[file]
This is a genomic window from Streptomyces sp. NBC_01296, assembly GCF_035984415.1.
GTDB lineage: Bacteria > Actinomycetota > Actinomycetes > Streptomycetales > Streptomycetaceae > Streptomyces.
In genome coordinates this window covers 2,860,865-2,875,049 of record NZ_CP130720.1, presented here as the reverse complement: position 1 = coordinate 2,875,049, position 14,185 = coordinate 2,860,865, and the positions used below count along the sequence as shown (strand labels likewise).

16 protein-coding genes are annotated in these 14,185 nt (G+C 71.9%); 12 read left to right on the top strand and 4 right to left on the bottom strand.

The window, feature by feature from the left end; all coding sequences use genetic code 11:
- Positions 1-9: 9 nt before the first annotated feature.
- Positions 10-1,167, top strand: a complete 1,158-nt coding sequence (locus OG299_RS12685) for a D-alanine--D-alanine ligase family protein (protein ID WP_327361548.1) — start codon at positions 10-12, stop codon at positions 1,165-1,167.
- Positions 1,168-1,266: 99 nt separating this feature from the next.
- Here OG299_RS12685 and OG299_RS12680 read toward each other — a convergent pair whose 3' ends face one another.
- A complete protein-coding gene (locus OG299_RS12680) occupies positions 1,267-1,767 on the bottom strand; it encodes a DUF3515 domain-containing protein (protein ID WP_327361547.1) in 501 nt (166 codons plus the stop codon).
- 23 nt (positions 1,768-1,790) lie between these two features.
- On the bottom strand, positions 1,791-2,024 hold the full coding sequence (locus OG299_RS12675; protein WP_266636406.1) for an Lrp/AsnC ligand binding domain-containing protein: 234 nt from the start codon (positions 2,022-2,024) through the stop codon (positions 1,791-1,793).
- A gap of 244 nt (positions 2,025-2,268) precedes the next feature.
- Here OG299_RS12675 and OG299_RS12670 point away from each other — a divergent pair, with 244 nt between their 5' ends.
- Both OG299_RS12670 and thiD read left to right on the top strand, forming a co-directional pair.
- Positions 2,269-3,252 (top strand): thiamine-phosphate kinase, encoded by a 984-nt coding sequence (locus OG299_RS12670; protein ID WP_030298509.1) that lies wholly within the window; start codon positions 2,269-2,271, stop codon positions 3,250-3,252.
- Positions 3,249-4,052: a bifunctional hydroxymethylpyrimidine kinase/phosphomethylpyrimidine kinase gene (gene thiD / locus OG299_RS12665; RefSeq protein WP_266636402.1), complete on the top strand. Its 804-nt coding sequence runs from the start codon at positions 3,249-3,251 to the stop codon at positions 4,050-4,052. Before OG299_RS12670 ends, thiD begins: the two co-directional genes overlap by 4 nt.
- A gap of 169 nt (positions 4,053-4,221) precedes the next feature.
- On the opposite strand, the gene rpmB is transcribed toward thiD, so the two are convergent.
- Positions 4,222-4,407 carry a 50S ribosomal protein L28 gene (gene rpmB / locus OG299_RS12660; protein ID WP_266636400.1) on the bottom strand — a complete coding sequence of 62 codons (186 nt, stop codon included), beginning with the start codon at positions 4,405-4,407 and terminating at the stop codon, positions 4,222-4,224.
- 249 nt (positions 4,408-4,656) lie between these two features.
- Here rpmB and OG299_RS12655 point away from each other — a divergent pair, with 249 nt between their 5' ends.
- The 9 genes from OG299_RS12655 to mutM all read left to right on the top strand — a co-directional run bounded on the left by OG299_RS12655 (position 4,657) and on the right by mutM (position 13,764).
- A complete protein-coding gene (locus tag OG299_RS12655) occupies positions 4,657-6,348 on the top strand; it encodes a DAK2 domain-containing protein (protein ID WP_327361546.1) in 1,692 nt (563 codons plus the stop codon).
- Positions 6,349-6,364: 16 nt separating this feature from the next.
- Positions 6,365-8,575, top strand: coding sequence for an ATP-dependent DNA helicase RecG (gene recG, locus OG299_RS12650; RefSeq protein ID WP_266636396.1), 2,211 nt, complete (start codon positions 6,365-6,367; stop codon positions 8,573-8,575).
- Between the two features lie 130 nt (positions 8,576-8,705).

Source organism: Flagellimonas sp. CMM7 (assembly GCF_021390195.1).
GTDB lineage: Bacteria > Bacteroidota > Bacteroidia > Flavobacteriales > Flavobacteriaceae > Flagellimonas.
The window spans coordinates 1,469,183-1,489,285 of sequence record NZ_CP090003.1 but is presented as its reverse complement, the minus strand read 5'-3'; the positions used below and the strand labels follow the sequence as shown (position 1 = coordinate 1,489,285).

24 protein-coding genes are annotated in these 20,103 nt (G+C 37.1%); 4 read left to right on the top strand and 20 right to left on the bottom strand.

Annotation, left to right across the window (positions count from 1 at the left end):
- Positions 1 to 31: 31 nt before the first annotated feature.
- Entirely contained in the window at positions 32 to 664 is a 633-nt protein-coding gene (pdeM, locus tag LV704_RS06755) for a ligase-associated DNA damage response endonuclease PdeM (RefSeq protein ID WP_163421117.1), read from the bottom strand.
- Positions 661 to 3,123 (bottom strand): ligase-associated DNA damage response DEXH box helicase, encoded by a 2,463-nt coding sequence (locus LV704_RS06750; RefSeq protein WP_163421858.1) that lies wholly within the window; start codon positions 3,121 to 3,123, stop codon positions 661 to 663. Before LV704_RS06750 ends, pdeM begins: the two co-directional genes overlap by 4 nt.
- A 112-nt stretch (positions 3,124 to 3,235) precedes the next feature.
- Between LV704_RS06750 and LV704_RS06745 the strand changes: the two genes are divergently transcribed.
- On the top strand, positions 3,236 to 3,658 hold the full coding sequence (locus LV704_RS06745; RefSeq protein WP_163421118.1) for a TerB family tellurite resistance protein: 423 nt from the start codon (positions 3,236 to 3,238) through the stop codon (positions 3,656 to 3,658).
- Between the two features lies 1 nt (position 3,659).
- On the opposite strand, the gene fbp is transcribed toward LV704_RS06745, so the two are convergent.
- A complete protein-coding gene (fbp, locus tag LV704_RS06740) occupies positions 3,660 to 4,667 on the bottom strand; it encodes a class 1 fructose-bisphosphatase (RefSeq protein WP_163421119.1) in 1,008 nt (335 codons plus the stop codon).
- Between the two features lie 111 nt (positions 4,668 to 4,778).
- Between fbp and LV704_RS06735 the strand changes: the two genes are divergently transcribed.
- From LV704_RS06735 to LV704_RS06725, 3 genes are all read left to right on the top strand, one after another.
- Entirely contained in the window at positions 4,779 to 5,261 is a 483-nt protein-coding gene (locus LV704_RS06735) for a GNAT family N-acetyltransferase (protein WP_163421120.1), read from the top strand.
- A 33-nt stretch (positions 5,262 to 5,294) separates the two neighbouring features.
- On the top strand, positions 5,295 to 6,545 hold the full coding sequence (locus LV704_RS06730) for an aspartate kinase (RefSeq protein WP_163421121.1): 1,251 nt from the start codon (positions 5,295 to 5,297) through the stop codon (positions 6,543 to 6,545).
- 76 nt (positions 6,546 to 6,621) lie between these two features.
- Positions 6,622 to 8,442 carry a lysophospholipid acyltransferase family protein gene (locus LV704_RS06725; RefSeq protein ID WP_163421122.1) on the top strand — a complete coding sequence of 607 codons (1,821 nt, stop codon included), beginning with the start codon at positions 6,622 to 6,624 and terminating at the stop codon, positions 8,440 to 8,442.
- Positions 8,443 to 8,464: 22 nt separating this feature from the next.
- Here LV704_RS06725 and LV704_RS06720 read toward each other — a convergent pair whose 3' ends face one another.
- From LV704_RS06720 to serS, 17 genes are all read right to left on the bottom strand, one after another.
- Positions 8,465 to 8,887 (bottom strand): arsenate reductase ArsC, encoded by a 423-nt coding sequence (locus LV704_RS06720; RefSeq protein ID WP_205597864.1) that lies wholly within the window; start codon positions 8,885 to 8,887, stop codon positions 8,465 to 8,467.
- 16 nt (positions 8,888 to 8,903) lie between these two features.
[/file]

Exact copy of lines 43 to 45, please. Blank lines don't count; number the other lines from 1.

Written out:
- Between fbp and LV704_RS06735 the strand changes: the two genes are divergently transcribed.
- From LV704_RS06735 to LV704_RS06725, 3 genes are all read left to right on the top strand, one after another.
- Entirely contained in the window at positions 4,779 to 5,261 is a 483-nt protein-coding gene (locus LV704_RS06735) for a GNAT family N-acetyltransferase (protein WP_163421120.1), read from the top strand.